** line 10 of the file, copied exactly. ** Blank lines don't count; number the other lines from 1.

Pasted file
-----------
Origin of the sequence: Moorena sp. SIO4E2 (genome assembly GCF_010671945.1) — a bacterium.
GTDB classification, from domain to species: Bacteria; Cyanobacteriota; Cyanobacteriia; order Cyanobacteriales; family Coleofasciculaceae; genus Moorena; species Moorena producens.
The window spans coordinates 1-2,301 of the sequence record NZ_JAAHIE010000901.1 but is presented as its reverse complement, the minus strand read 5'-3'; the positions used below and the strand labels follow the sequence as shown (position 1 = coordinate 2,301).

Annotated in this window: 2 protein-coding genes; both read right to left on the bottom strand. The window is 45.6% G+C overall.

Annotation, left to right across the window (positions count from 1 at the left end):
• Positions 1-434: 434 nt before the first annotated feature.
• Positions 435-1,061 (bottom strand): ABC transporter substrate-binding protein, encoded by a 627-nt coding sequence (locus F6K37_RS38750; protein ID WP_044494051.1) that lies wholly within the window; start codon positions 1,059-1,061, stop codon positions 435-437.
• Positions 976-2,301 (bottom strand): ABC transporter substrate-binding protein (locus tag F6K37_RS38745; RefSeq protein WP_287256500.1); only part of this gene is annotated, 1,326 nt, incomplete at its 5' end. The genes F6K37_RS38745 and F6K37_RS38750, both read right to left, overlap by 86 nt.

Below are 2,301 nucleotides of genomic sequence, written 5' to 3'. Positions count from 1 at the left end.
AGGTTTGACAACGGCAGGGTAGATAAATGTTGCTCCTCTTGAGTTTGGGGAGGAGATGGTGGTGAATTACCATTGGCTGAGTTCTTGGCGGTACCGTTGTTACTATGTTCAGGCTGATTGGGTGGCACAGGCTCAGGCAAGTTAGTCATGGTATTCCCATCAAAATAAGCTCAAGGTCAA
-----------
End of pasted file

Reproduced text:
AGGTTTGACAACGGCAGGGTAGATAAATGTTGCTCCTCTTGAGTTTGGGGAGGAGATGGTGGTGAATTACCATTGGCTGAGTTCTTGGCGGTACCGTTGTTACTATGTTCAGGCTGATTGGGTGGCACAGGCTCAGGCAAGTTAGTCATGGTATTCCCATCAAAATAAGCTCAAGGTCAA